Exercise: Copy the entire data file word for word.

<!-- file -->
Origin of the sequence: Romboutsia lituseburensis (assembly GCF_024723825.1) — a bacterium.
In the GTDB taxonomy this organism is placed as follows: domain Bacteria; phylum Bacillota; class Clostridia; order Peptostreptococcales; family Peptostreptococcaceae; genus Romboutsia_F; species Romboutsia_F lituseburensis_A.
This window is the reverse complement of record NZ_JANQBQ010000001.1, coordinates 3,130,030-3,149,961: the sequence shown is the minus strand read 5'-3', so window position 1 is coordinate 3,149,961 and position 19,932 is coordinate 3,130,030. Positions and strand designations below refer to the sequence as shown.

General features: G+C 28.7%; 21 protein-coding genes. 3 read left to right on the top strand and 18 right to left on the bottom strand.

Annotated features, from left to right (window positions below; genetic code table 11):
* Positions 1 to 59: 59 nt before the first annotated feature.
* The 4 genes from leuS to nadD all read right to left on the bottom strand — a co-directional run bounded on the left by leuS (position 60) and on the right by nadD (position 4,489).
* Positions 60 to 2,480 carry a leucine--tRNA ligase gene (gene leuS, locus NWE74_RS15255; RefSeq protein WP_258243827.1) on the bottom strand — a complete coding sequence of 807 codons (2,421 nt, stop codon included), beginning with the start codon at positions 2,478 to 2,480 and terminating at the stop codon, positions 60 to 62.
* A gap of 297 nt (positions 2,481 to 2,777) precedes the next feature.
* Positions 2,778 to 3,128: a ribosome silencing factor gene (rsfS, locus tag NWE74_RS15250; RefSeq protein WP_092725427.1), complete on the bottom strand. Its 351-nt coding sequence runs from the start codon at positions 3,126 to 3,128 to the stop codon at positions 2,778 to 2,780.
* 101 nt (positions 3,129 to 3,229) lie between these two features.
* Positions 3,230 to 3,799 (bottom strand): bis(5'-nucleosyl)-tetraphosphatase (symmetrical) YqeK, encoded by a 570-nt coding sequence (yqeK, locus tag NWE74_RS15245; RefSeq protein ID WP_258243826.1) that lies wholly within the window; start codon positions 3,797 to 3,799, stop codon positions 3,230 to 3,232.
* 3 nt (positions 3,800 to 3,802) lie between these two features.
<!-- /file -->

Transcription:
Origin of the sequence: Romboutsia lituseburensis (assembly GCF_024723825.1) — a bacterium.
In the GTDB taxonomy this organism is placed as follows: domain Bacteria; phylum Bacillota; class Clostridia; order Peptostreptococcales; family Peptostreptococcaceae; genus Romboutsia_F; species Romboutsia_F lituseburensis_A.
This window is the reverse complement of record NZ_JANQBQ010000001.1, coordinates 3,130,030-3,149,961: the sequence shown is the minus strand read 5'-3', so window position 1 is coordinate 3,149,961 and position 19,932 is coordinate 3,130,030. Positions and strand designations below refer to the sequence as shown.

General features: G+C 28.7%; 21 protein-coding genes. 3 read left to right on the top strand and 18 right to left on the bottom strand.

Annotated features, from left to right (window positions below; genetic code table 11):
* Positions 1 to 59: 59 nt before the first annotated feature.
* The 4 genes from leuS to nadD all read right to left on the bottom strand — a co-directional run bounded on the left by leuS (position 60) and on the right by nadD (position 4,489).
* Positions 60 to 2,480 carry a leucine--tRNA ligase gene (gene leuS, locus NWE74_RS15255; RefSeq protein WP_258243827.1) on the bottom strand — a complete coding sequence of 807 codons (2,421 nt, stop codon included), beginning with the start codon at positions 2,478 to 2,480 and terminating at the stop codon, positions 60 to 62.
* A gap of 297 nt (positions 2,481 to 2,777) precedes the next feature.
* Positions 2,778 to 3,128: a ribosome silencing factor gene (rsfS, locus tag NWE74_RS15250; RefSeq protein WP_092725427.1), complete on the bottom strand. Its 351-nt coding sequence runs from the start codon at positions 3,126 to 3,128 to the stop codon at positions 2,778 to 2,780.
* 101 nt (positions 3,129 to 3,229) lie between these two features.
* Positions 3,230 to 3,799 (bottom strand): bis(5'-nucleosyl)-tetraphosphatase (symmetrical) YqeK, encoded by a 570-nt coding sequence (yqeK, locus tag NWE74_RS15245; RefSeq protein ID WP_258243826.1) that lies wholly within the window; start codon positions 3,797 to 3,799, stop codon positions 3,230 to 3,232.
* 3 nt (positions 3,800 to 3,802) lie between these two features.